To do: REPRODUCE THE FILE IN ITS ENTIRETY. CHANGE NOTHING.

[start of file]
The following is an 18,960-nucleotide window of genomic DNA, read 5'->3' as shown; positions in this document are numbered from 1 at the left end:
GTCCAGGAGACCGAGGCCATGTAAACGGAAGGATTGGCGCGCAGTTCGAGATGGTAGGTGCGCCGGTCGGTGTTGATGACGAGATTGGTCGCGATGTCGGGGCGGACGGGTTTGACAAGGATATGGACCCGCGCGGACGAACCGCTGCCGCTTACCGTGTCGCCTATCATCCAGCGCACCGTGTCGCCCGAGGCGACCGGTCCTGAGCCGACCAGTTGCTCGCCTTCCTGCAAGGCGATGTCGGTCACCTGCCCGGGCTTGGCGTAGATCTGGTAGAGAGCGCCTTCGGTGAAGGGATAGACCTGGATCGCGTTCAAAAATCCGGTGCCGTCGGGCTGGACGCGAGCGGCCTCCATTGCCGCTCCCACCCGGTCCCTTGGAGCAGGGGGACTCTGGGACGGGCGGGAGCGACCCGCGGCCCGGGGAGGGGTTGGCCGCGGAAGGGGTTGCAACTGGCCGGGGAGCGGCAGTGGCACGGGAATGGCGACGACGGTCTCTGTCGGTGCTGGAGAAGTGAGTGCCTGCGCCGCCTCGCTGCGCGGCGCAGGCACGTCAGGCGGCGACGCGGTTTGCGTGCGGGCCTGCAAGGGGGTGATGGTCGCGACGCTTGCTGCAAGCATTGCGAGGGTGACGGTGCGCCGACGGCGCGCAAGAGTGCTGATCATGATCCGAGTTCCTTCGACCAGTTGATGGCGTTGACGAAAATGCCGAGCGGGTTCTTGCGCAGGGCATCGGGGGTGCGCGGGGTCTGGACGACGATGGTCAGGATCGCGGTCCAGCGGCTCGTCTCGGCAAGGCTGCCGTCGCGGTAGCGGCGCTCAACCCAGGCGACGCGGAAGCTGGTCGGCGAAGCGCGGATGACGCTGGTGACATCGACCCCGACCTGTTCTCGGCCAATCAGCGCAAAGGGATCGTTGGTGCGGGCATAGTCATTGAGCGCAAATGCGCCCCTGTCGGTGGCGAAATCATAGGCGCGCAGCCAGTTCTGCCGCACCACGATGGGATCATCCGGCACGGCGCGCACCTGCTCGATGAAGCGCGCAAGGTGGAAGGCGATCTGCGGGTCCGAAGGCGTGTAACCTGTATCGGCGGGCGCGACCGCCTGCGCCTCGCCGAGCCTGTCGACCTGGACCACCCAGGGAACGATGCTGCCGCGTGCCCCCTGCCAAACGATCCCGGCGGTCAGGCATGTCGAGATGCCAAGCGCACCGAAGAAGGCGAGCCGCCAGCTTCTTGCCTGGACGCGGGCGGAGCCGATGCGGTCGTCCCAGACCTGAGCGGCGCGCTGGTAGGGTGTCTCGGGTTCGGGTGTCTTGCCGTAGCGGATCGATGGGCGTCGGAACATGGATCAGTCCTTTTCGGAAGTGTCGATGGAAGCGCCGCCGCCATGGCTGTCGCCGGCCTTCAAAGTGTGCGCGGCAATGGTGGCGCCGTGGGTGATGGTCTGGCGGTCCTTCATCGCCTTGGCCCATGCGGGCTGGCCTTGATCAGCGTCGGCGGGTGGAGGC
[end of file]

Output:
The following is an 18,960-nucleotide window of genomic DNA, read 5'->3' as shown; positions in this document are numbered from 1 at the left end:
GTCCAGGAGACCGAGGCCATGTAAACGGAAGGATTGGCGCGCAGTTCGAGATGGTAGGTGCGCCGGTCGGTGTTGATGACGAGATTGGTCGCGATGTCGGGGCGGACGGGTTTGACAAGGATATGGACCCGCGCGGACGAACCGCTGCCGCTTACCGTGTCGCCTATCATCCAGCGCACCGTGTCGCCCGAGGCGACCGGTCCTGAGCCGACCAGTTGCTCGCCTTCCTGCAAGGCGATGTCGGTCACCTGCCCGGGCTTGGCGTAGATCTGGTAGAGAGCGCCTTCGGTGAAGGGATAGACCTGGATCGCGTTCAAAAATCCGGTGCCGTCGGGCTGGACGCGAGCGGCCTCCATTGCCGCTCCCACCCGGTCCCTTGGAGCAGGGGGACTCTGGGACGGGCGGGAGCGACCCGCGGCCCGGGGAGGGGTTGGCCGCGGAAGGGGTTGCAACTGGCCGGGGAGCGGCAGTGGCACGGGAATGGCGACGACGGTCTCTGTCGGTGCTGGAGAAGTGAGTGCCTGCGCCGCCTCGCTGCGCGGCGCAGGCACGTCAGGCGGCGACGCGGTTTGCGTGCGGGCCTGCAAGGGGGTGATGGTCGCGACGCTTGCTGCAAGCATTGCGAGGGTGACGGTGCGCCGACGGCGCGCAAGAGTGCTGATCATGATCCGAGTTCCTTCGACCAGTTGATGGCGTTGACGAAAATGCCGAGCGGGTTCTTGCGCAGGGCATCGGGGGTGCGCGGGGTCTGGACGACGATGGTCAGGATCGCGGTCCAGCGGCTCGTCTCGGCAAGGCTGCCGTCGCGGTAGCGGCGCTCAACCCAGGCGACGCGGAAGCTGGTCGGCGAAGCGCGGATGACGCTGGTGACATCGACCCCGACCTGTTCTCGGCCAATCAGCGCAAAGGGATCGTTGGTGCGGGCATAGTCATTGAGCGCAAATGCGCCCCTGTCGGTGGCGAAATCATAGGCGCGCAGCCAGTTCTGCCGCACCACGATGGGATCATCCGGCACGGCGCGCACCTGCTCGATGAAGCGCGCAAGGTGGAAGGCGATCTGCGGGTCCGAAGGCGTGTAACCTGTATCGGCGGGCGCGACCGCCTGCGCCTCGCCGAGCCTGTCGACCTGGACCACCCAGGGAACGATGCTGCCGCGTGCCCCCTGCCAAACGATCCCGGCGGTCAGGCATGTCGAGATGCCAAGCGCACCGAAGAAGGCGAGCCGCCAGCTTCTTGCCTGGACGCGGGCGGAGCCGATGCGGTCGTCCCAGACCTGAGCGGCGCGCTGGTAGGGTGTCTCGGGTTCGGGTGTCTTGCCGTAGCGGATCGATGGGCGTCGGAACATGGATCAGTCCTTTTCGGAAGTGTCGATGGAAGCGCCGCCGCCATGGCTGTCGCCGGCCTTCAAAGTGTGCGCGGCAATGGTGGCGCCGTGGGTGATGGTCTGGCGGTCCTTCATCGCCTTGGCCCATGCGGGCTGGCCTTGATCAGCGTCGGCGGGTGGAGGC